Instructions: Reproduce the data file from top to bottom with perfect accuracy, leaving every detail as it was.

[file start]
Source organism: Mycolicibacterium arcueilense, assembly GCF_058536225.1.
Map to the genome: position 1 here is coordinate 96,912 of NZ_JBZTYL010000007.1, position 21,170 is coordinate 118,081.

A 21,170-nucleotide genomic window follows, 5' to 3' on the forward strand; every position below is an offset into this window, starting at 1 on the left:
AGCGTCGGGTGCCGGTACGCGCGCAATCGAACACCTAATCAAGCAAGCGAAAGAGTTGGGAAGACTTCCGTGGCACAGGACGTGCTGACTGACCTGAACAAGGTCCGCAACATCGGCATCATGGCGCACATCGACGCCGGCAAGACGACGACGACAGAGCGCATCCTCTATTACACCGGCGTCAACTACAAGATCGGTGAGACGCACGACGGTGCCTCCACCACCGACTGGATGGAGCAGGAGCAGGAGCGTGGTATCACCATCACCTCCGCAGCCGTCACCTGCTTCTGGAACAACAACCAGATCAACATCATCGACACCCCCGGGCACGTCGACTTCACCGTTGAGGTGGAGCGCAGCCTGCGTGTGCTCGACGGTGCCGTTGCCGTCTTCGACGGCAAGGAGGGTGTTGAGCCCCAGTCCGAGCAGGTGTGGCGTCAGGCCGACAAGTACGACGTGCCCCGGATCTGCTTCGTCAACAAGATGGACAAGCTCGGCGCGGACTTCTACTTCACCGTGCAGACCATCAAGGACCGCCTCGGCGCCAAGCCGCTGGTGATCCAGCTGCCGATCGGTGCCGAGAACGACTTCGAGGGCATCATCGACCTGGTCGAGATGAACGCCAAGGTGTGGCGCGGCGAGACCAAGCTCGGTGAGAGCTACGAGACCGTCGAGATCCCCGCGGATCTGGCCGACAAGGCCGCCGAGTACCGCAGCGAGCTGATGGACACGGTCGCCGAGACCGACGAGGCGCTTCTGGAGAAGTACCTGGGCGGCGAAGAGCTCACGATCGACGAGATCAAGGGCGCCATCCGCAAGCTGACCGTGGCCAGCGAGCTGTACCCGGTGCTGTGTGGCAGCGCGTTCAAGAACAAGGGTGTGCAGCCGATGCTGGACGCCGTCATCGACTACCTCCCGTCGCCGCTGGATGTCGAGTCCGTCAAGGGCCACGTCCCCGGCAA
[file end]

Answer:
Source organism: Mycolicibacterium arcueilense, assembly GCF_058536225.1.
Map to the genome: position 1 here is coordinate 96,912 of NZ_JBZTYL010000007.1, position 21,170 is coordinate 118,081.

A 21,170-nucleotide genomic window follows, 5' to 3' on the forward strand; every position below is an offset into this window, starting at 1 on the left:
AGCGTCGGGTGCCGGTACGCGCGCAATCGAACACCTAATCAAGCAAGCGAAAGAGTTGGGAAGACTTCCGTGGCACAGGACGTGCTGACTGACCTGAACAAGGTCCGCAACATCGGCATCATGGCGCACATCGACGCCGGCAAGACGACGACGACAGAGCGCATCCTCTATTACACCGGCGTCAACTACAAGATCGGTGAGACGCACGACGGTGCCTCCACCACCGACTGGATGGAGCAGGAGCAGGAGCGTGGTATCACCATCACCTCCGCAGCCGTCACCTGCTTCTGGAACAACAACCAGATCAACATCATCGACACCCCCGGGCACGTCGACTTCACCGTTGAGGTGGAGCGCAGCCTGCGTGTGCTCGACGGTGCCGTTGCCGTCTTCGACGGCAAGGAGGGTGTTGAGCCCCAGTCCGAGCAGGTGTGGCGTCAGGCCGACAAGTACGACGTGCCCCGGATCTGCTTCGTCAACAAGATGGACAAGCTCGGCGCGGACTTCTACTTCACCGTGCAGACCATCAAGGACCGCCTCGGCGCCAAGCCGCTGGTGATCCAGCTGCCGATCGGTGCCGAGAACGACTTCGAGGGCATCATCGACCTGGTCGAGATGAACGCCAAGGTGTGGCGCGGCGAGACCAAGCTCGGTGAGAGCTACGAGACCGTCGAGATCCCCGCGGATCTGGCCGACAAGGCCGCCGAGTACCGCAGCGAGCTGATGGACACGGTCGCCGAGACCGACGAGGCGCTTCTGGAGAAGTACCTGGGCGGCGAAGAGCTCACGATCGACGAGATCAAGGGCGCCATCCGCAAGCTGACCGTGGCCAGCGAGCTGTACCCGGTGCTGTGTGGCAGCGCGTTCAAGAACAAGGGTGTGCAGCCGATGCTGGACGCCGTCATCGACTACCTCCCGTCGCCGCTGGATGTCGAGTCCGTCAAGGGCCACGTCCCCGGCAA